Soon after the Earth's creation, living cells began growing in deep-sea volcanic vents, sucking energy from the chemical brew that erupted from the ocean floor.
The most successful cells used string-like DNA molecules to store their precious genetic information. Working like tiny computer programs, the DNA sequences contained instructions for assembling the proteins that powered and maintained cell activity. Each set of instructions is called a "gene."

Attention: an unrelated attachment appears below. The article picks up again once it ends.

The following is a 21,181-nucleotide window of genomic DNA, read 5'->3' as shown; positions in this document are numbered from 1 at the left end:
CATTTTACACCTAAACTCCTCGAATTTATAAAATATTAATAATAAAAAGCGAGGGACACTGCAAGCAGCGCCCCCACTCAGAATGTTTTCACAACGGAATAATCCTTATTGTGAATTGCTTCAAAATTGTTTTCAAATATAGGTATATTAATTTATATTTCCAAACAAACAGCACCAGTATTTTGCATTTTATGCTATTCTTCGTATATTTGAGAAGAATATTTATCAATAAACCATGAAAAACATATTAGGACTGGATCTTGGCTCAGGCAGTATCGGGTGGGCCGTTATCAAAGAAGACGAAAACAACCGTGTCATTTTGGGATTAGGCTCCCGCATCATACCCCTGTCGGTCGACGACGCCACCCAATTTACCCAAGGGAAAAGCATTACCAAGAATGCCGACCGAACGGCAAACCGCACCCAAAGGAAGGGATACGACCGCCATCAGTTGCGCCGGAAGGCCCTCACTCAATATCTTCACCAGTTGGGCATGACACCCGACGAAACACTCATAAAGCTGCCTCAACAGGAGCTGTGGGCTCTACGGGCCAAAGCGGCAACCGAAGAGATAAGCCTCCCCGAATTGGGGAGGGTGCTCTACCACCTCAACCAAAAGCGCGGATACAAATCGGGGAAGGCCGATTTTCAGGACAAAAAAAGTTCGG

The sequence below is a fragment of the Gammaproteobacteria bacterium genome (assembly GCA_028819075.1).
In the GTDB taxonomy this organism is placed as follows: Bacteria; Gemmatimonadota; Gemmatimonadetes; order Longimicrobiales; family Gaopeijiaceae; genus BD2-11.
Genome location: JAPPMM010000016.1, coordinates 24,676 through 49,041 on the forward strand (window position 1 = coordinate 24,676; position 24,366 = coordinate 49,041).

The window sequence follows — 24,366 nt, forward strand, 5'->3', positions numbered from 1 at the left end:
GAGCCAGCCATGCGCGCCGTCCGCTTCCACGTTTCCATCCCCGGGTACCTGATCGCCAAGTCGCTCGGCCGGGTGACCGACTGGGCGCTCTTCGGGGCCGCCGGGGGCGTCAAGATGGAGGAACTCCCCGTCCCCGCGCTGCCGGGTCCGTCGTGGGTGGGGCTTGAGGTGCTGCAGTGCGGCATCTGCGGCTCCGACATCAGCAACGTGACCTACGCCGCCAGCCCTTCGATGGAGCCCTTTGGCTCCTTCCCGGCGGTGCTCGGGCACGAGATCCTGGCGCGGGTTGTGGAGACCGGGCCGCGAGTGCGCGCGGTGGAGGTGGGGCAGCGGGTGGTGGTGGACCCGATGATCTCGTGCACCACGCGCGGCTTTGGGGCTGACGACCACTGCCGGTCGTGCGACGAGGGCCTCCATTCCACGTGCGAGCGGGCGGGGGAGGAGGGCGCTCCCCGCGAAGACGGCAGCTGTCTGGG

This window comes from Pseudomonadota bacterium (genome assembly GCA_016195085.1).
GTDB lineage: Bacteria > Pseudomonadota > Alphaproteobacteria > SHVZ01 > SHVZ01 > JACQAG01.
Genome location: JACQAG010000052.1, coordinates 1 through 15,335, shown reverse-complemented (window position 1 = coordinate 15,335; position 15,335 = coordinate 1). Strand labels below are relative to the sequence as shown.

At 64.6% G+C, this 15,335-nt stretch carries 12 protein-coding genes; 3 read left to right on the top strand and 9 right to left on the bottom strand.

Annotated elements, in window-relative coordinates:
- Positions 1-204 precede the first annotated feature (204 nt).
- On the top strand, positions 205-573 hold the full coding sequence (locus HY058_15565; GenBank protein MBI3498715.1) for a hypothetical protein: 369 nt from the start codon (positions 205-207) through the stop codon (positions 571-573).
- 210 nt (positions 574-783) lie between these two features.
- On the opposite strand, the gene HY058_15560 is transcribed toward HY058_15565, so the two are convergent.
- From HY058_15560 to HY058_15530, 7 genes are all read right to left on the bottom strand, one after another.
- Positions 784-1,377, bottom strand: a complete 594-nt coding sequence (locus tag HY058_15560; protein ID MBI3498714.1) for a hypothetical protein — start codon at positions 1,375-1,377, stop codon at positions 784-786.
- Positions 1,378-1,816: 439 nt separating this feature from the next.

The ladder-like molecules could also split apart and duplicate themselves, passing the information to new generations, and creating a complex toolkit of genes.